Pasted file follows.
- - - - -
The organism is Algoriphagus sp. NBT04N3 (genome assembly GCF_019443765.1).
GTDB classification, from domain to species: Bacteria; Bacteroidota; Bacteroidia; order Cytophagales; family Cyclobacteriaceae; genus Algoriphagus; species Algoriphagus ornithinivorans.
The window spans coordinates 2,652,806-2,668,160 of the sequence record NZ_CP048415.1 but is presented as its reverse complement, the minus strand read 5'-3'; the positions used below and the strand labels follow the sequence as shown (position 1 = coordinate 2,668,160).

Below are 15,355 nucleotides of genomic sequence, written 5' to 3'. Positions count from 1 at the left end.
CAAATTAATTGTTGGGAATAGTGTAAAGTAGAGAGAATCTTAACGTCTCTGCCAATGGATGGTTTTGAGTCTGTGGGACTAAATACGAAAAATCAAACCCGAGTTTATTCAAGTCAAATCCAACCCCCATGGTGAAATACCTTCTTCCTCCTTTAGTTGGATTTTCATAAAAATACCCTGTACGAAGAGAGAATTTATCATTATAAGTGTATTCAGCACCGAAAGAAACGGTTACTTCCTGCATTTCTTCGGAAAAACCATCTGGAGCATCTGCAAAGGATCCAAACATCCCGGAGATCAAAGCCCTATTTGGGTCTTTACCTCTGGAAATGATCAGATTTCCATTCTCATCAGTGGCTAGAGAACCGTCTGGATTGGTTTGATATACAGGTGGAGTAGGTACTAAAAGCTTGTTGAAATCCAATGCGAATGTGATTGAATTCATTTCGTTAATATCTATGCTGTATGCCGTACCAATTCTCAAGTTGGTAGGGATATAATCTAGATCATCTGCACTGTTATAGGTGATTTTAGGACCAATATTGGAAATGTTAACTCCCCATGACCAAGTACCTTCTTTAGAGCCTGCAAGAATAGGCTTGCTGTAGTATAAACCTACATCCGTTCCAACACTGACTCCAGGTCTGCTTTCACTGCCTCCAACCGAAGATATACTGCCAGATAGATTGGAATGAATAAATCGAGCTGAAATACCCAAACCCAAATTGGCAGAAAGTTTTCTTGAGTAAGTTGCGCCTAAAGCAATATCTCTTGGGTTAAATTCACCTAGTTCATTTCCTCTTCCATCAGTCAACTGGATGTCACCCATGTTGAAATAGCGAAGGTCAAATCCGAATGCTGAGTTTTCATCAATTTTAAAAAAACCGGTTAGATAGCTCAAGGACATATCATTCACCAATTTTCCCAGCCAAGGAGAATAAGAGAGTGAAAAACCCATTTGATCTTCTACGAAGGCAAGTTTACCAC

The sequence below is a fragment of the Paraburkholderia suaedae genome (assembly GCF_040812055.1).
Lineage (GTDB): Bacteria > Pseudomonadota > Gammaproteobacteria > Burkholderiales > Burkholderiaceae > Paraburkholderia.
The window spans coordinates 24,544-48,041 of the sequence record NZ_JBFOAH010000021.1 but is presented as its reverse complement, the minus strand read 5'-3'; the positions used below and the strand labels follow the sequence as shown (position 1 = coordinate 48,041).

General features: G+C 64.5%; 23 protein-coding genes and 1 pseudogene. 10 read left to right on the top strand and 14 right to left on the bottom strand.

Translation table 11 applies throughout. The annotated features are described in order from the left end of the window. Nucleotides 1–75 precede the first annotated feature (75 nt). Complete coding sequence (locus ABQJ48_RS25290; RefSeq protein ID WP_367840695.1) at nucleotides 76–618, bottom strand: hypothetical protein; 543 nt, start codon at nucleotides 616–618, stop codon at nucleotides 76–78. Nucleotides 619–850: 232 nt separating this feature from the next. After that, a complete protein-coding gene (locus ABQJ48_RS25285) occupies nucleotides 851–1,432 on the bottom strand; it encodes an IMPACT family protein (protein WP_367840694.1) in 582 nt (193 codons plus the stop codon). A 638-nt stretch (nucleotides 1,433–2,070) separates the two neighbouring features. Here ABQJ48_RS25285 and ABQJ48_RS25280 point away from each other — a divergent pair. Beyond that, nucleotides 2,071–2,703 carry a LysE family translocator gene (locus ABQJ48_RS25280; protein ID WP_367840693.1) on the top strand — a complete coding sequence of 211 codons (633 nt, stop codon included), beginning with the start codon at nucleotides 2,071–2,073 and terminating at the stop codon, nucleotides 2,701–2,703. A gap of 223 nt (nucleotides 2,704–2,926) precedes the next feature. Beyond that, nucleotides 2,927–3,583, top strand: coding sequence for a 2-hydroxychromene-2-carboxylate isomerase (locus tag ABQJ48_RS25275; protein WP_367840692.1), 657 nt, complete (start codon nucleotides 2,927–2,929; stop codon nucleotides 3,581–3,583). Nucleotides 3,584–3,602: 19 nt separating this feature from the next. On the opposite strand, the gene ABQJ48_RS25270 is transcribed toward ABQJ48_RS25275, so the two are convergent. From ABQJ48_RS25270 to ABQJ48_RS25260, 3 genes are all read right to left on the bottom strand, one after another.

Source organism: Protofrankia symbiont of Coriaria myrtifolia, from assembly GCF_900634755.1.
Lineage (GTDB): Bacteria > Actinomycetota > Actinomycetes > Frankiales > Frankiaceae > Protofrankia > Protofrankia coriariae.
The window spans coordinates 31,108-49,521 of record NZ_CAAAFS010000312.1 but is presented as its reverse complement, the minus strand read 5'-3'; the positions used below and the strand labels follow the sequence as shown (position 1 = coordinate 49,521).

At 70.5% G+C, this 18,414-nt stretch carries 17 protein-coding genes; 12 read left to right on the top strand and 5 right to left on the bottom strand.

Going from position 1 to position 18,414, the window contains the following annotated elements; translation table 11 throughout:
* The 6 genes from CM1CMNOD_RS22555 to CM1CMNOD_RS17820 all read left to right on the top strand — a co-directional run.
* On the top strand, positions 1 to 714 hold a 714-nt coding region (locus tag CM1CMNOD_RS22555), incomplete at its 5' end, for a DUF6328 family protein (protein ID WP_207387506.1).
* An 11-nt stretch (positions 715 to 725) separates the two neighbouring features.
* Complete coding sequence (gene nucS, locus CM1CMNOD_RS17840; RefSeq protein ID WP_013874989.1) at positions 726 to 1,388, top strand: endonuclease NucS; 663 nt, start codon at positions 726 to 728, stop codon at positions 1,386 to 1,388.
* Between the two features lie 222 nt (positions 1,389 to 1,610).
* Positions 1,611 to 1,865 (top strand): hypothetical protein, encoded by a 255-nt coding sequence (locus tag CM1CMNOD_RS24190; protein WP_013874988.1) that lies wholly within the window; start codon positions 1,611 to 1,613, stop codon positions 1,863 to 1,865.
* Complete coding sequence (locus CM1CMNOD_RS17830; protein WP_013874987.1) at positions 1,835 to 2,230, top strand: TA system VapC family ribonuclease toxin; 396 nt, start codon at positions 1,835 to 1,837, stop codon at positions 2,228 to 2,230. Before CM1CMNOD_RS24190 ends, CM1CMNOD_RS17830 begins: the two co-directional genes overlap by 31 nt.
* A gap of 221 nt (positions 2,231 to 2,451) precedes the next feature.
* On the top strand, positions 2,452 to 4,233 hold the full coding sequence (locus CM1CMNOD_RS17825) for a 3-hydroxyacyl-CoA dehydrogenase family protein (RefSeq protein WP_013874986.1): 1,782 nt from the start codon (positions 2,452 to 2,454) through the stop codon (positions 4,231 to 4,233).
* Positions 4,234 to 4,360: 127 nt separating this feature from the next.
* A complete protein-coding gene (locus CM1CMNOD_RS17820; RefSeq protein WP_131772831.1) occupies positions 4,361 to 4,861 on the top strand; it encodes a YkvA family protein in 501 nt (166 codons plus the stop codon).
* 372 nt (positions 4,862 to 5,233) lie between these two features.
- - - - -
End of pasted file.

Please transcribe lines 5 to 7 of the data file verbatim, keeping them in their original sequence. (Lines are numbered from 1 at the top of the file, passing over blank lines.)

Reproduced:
CAAATTAATTGTTGGGAATAGTGTAAAGTAGAGAGAATCTTAACGTCTCTGCCAATGGATGGTTTTGAGTCTGTGGGACTAAATACGAAAAATCAAACCCGAGTTTATTCAAGTCAAATCCAACCCCCATGGTGAAATACCTTCTTCCTCCTTTAGTTGGATTTTCATAAAAATACCCTGTACGAAGAGAGAATTTATCATTATAAGTGTATTCAGCACCGAAAGAAACGGTTACTTCCTGCATTTCTTCGGAAAAACCATCTGGAGCATCTGCAAAGGATCCAAACATCCCGGAGATCAAAGCCCTATTTGGGTCTTTACCTCTGGAAATGATCAGATTTCCATTCTCATCAGTGGCTAGAGAACCGTCTGGATTGGTTTGATATACAGGTGGAGTAGGTACTAAAAGCTTGTTGAAATCCAATGCGAATGTGATTGAATTCATTTCGTTAATATCTATGCTGTATGCCGTACCAATTCTCAAGTTGGTAGGGATATAATCTAGATCATCTGCACTGTTATAGGTGATTTTAGGACCAATATTGGAAATGTTAACTCCCCATGACCAAGTACCTTCTTTAGAGCCTGCAAGAATAGGCTTGCTGTAGTATAAACCTACATCCGTTCCAACACTGACTCCAGGTCTGCTTTCACTGCCTCCAACCGAAGATATACTGCCAGATAGATTGGAATGAATAAATCGAGCTGAAATACCCAAACCCAAATTGGCAGAAAGTTTTCTTGAGTAAGTTGCGCCTAAAGCAATATCTCTTGGGTTAAATTCACCTAGTTCATTTCCTCTTCCATCAGTCAACTGGATGTCACCCATGTTGAAATAGCGAAGGTCAAATCCGAATGCTGAGTTTTCATCAATTTTAAAAAAACCGGTTAGATAGCTCAAGGACATATCATTCACCAATTTTCCCAGCCAAGGAGAATAAGAGAGTGAAAAACCCATTTGATCTTCTACGAAGGCAAGTTTACCAC

The sequence below is a fragment of the Paraburkholderia suaedae genome (assembly GCF_040812055.1).
Lineage (GTDB): Bacteria > Pseudomonadota > Gammaproteobacteria > Burkholderiales > Burkholderiaceae > Paraburkholderia.